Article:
To be made redundant is to be dismissed by an employer because of a business closure, a site closure or because they no longer need the work that an employee does.
Note that there are special obligations on an employer who proposes to make at least 20 or more redundancies within a period of 90 days or less (collective redundancies) to:
- Consult with representatives of the affected employees
- Notify the Department for Business Energy and Industrial Strategy (‘BEIS’)
Failing which, they can be subject to a sanction of up to 90 days’ gross actual pay for each affected employee, that can be a substantial amount.
A fair procedure should therefore be followed in all cases that involves consultation with the employee and consideration of whether there is suitable alternative employment. Identifying whether the dismissal is fair is genuinely straightforward when a business or site closes, less so if an employer is reducing their workforce.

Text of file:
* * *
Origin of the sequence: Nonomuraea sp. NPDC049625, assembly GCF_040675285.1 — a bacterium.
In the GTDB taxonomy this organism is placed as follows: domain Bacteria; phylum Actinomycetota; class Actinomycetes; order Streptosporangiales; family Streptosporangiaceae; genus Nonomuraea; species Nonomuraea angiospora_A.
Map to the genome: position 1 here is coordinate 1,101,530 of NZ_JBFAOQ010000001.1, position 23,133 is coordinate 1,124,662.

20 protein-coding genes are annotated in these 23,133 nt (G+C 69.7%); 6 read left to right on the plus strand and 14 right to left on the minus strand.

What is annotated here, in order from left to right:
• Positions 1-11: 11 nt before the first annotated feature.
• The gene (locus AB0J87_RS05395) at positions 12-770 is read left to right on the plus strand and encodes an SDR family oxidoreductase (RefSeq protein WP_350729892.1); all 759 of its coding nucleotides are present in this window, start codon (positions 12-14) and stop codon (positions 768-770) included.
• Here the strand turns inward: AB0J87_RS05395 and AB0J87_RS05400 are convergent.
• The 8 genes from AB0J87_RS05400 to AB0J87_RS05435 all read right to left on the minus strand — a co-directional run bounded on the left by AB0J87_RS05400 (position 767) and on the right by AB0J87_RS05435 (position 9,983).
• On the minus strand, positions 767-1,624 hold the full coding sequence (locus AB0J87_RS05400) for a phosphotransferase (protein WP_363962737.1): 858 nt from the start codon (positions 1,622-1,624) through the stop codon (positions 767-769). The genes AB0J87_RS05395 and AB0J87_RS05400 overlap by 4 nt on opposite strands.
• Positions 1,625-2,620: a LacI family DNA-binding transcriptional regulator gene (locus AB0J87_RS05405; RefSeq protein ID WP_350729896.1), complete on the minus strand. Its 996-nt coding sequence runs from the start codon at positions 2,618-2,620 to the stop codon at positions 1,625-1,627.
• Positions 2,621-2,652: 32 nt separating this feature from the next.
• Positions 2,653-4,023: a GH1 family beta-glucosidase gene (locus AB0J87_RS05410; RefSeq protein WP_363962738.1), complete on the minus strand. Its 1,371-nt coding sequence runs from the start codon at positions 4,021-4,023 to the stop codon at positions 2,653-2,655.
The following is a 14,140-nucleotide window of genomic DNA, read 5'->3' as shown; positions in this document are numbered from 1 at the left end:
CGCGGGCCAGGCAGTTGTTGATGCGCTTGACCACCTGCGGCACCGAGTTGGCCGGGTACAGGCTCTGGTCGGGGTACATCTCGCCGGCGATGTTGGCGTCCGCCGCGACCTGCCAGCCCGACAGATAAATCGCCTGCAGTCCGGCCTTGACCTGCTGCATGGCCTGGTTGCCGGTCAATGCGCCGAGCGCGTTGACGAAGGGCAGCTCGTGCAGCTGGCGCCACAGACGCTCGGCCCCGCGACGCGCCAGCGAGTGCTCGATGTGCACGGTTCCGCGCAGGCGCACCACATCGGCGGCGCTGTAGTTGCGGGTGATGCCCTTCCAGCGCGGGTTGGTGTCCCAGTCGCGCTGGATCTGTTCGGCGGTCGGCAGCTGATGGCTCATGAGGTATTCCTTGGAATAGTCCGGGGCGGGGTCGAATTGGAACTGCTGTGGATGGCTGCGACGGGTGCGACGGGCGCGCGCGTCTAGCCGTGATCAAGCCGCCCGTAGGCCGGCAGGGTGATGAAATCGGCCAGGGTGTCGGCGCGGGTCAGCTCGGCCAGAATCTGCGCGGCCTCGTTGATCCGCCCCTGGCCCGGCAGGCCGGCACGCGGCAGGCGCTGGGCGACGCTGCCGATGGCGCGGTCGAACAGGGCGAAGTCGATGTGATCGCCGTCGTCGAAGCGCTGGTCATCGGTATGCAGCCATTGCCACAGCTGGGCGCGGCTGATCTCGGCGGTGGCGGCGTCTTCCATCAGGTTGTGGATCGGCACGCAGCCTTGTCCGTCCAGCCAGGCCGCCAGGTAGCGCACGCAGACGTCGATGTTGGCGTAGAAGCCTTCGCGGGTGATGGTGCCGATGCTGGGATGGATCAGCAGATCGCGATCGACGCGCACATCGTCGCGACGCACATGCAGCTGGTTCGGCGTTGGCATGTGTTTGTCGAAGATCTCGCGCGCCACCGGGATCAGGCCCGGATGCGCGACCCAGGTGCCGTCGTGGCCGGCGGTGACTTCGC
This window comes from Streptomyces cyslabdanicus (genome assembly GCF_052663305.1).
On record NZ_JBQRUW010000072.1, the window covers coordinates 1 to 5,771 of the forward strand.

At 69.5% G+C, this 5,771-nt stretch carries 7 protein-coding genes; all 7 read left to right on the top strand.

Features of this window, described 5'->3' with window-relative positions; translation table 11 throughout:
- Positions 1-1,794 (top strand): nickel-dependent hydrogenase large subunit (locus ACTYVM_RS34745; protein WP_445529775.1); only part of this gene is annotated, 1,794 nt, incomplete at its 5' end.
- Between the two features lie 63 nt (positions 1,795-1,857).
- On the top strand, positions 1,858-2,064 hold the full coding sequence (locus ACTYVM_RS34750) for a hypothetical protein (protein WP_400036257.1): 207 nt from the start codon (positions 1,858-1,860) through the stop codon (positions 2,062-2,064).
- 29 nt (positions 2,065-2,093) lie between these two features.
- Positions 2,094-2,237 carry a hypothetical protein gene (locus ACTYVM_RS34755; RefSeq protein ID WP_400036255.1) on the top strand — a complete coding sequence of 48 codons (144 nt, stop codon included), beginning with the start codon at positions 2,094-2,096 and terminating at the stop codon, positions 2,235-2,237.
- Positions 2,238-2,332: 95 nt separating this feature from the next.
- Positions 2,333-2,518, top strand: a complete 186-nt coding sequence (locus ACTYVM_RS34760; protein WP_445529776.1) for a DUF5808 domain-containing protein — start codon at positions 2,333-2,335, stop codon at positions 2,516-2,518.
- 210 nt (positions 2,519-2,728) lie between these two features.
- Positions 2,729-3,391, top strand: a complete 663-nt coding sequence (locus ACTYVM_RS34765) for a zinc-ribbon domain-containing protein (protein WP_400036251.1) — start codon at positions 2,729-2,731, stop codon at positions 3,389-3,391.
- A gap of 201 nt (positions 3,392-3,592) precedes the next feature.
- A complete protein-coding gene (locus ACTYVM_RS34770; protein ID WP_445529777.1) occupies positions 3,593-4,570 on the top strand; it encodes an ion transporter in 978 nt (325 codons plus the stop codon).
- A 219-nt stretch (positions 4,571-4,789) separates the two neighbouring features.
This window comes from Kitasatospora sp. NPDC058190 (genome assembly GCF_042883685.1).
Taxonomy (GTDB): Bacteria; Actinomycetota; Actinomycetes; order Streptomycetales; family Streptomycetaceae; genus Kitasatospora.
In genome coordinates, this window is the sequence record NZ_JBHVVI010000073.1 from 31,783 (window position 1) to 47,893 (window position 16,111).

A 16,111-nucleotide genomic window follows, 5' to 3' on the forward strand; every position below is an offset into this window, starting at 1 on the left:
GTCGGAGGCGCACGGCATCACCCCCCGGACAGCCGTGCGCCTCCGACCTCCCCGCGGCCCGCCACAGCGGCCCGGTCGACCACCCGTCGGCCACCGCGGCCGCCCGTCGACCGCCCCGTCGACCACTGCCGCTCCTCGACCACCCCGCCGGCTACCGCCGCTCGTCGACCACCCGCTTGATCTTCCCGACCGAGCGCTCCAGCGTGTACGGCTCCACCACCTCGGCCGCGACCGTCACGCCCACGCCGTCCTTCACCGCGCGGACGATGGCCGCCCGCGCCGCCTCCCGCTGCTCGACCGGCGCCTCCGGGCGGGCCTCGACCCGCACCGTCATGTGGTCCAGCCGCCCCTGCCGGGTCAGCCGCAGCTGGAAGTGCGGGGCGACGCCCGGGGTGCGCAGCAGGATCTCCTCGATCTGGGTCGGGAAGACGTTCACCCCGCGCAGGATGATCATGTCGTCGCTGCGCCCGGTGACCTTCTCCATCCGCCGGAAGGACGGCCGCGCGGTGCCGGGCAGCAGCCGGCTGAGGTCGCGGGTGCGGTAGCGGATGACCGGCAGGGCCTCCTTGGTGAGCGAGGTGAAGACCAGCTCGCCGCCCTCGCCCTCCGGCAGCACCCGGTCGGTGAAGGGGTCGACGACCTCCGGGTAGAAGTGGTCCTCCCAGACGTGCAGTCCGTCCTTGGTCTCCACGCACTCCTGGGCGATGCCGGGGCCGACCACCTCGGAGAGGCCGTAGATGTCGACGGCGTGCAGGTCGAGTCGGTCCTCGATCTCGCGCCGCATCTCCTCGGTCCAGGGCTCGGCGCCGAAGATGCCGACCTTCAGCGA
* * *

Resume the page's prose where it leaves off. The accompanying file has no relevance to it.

A dismissal may be unfair if:
- An employer replaces a redundant employee, or intends to do so in the near future
- An employer criticises an employee’s performance and then makes them redundant This may indicate that the dismissal is more about poor performance than a genuine redundancy
- Only one employee in a large team is selected for redundancy without any warning or process
- The selected employee is pregnant or is the only employee from an ethnic minority, is disabled, gay or of a particular religion, in which case their dismissal may be unfair and discriminatory
- An employee has had a poor relationship with their line manager, which might indicate their dismissal is for a reason other than redundancy